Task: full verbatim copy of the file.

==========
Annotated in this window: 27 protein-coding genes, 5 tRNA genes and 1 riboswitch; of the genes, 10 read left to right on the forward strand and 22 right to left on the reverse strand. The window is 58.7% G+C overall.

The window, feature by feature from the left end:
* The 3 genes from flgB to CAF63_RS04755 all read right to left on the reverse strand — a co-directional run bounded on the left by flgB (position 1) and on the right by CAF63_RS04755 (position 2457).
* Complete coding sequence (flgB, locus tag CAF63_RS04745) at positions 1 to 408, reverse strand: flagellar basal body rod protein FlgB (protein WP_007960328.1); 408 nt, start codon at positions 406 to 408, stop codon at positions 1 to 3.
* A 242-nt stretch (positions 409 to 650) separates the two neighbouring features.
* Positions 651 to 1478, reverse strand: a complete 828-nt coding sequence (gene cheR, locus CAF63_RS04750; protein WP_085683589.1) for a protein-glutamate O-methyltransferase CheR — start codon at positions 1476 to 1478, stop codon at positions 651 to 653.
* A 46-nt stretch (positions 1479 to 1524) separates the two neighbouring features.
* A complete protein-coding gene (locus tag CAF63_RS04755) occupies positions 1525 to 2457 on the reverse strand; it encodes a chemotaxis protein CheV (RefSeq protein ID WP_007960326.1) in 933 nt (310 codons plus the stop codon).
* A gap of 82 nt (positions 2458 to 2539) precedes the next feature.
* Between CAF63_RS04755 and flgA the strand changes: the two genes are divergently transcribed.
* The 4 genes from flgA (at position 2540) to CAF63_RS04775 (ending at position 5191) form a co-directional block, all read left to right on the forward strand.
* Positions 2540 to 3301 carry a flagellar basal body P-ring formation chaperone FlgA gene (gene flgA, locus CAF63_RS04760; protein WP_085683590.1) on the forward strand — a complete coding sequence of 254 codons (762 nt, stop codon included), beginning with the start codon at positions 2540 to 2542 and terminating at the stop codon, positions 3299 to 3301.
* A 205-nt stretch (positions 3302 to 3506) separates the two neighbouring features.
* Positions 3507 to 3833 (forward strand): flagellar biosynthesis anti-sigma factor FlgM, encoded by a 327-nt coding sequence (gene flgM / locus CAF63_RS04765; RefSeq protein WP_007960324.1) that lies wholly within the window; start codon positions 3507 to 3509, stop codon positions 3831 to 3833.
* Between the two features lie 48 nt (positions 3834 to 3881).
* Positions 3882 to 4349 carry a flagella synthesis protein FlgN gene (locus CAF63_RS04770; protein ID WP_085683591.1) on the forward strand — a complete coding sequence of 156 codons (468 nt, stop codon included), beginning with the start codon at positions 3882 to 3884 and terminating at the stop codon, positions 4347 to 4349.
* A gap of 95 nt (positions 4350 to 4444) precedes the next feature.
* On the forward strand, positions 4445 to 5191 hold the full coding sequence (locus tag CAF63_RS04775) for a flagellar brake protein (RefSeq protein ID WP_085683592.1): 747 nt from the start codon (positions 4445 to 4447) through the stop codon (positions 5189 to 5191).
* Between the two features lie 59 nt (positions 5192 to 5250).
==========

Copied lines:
Annotated in this window: 27 protein-coding genes, 5 tRNA genes and 1 riboswitch; of the genes, 10 read left to right on the forward strand and 22 right to left on the reverse strand. The window is 58.7% G+C overall.

The window, feature by feature from the left end:
* The 3 genes from flgB to CAF63_RS04755 all read right to left on the reverse strand — a co-directional run bounded on the left by flgB (position 1) and on the right by CAF63_RS04755 (position 2457).
* Complete coding sequence (flgB, locus tag CAF63_RS04745) at positions 1 to 408, reverse strand: flagellar basal body rod protein FlgB (protein WP_007960328.1); 408 nt, start codon at positions 406 to 408, stop codon at positions 1 to 3.
* A 242-nt stretch (positions 409 to 650) separates the two neighbouring features.
* Positions 651 to 1478, reverse strand: a complete 828-nt coding sequence (gene cheR, locus CAF63_RS04750; protein WP_085683589.1) for a protein-glutamate O-methyltransferase CheR — start codon at positions 1476 to 1478, stop codon at positions 651 to 653.
* A 46-nt stretch (positions 1479 to 1524) separates the two neighbouring features.
* A complete protein-coding gene (locus tag CAF63_RS04755) occupies positions 1525 to 2457 on the reverse strand; it encodes a chemotaxis protein CheV (RefSeq protein ID WP_007960326.1) in 933 nt (310 codons plus the stop codon).
* A gap of 82 nt (positions 2458 to 2539) precedes the next feature.
* Between CAF63_RS04755 and flgA the strand changes: the two genes are divergently transcribed.
* The 4 genes from flgA (at position 2540) to CAF63_RS04775 (ending at position 5191) form a co-directional block, all read left to right on the forward strand.
* Positions 2540 to 3301 carry a flagellar basal body P-ring formation chaperone FlgA gene (gene flgA, locus CAF63_RS04760; protein WP_085683590.1) on the forward strand — a complete coding sequence of 254 codons (762 nt, stop codon included), beginning with the start codon at positions 2540 to 2542 and terminating at the stop codon, positions 3299 to 3301.
* A 205-nt stretch (positions 3302 to 3506) separates the two neighbouring features.
* Positions 3507 to 3833 (forward strand): flagellar biosynthesis anti-sigma factor FlgM, encoded by a 327-nt coding sequence (gene flgM / locus CAF63_RS04765; RefSeq protein WP_007960324.1) that lies wholly within the window; start codon positions 3507 to 3509, stop codon positions 3831 to 3833.
* Between the two features lie 48 nt (positions 3834 to 3881).
* Positions 3882 to 4349 carry a flagella synthesis protein FlgN gene (locus CAF63_RS04770; protein ID WP_085683591.1) on the forward strand — a complete coding sequence of 156 codons (468 nt, stop codon included), beginning with the start codon at positions 3882 to 3884 and terminating at the stop codon, positions 4347 to 4349.
* A gap of 95 nt (positions 4350 to 4444) precedes the next feature.
* On the forward strand, positions 4445 to 5191 hold the full coding sequence (locus tag CAF63_RS04775) for a flagellar brake protein (RefSeq protein ID WP_085683592.1): 747 nt from the start codon (positions 4445 to 4447) through the stop codon (positions 5189 to 5191).
* Between the two features lie 59 nt (positions 5192 to 5250).